Engineers don't always see plastic bearings as the No. 1 choice solution. But thanks to the Y.E.S. student program by igus inc. (www.igus.com), young engineers have gained hands-on experience applying these parts into their current designs—and perhaps those in the future. Through the Y.E.S. (Young Engineers Support; www.igus.com/yesprogram.asp) program, high school and college students from across the U.S. and Canada receive free polymer components from igus to apply in their designs. The products usually total $200, but may exceed $1,000, in addition to technical support and occasional cash sponsorship from igus, says Farrah Phillipo, spokeswoman and the Y.E.S. program coordinator. Most recent donations include the iglide L280 plain bearings (http://rbi.ims.ca/4390-531) for Kilroy, a robot built by students from Commonwealth Governor's School in Fredericksburg, VA, for the NASA/VCU FIRST Competition 2005. The entries must weigh no more than 120 lbs and they must be sturdy enough to perform specific lift-and-place tasks. By using the iglide polymer bearings rather than steel parts, the students managed to take out about 6 lbs from Kilroy's drive train and redistribute the weight to the lifting mechanism, enhancing the robot's lift performance while keeping the total weight under the contest's limit. "Another thing about the bearings is that they're also not susceptible to changes in climate," says David Shotwell, the Kilroy team's teacher, explaining that all finished robots must sit in the warehouse for days or even weeks before reaching the competition site where no design changes are allowed. As the entry continues to travel around the world to different FIRST contest sites, Shortwell adds, he's confident that the plastic bearings will continue to wear well.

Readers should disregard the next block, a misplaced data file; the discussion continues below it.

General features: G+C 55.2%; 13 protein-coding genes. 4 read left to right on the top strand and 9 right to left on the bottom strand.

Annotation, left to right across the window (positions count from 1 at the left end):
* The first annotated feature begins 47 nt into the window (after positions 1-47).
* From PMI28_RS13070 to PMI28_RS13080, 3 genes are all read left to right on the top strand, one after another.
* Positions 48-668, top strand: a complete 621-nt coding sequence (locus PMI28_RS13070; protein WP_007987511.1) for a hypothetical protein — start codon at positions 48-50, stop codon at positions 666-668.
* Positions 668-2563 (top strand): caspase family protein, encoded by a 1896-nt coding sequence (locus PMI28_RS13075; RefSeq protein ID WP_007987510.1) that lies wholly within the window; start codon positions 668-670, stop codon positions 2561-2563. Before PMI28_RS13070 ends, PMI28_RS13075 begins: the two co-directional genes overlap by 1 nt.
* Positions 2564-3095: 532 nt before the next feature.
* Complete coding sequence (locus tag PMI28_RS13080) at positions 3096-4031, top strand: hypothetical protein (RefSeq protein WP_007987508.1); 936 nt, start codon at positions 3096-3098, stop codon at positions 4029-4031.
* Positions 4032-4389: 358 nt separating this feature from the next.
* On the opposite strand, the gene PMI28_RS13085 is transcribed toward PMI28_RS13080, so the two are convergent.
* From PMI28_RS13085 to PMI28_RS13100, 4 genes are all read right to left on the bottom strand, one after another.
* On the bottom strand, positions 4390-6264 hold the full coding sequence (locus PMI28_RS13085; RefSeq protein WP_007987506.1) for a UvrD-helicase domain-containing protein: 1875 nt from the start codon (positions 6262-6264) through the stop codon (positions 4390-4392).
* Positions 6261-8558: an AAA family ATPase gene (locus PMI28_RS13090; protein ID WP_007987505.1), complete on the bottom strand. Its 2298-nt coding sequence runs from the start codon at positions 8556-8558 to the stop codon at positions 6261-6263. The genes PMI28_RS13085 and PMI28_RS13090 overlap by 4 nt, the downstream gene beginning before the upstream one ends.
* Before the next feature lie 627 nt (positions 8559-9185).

A bold, gold, open-air coupe may not be the ticket to automotive nirvana for every consumer, but Lexus’ LF-C2 concept car certainly turned heads at the recent Los Angeles Auto Show. What’s more, it may provide a glimpse of the luxury automaker’s future.
The complexity of diesel engines means optimizing their performance requires a large amount of experimentation. Computational fluid dynamics (CFD) is a very useful and intuitive tool in this, and cold flow analysis using CFD is an ideal approach to study the flow characteristics without going into the details of chemical reactions occurring during the combustion.
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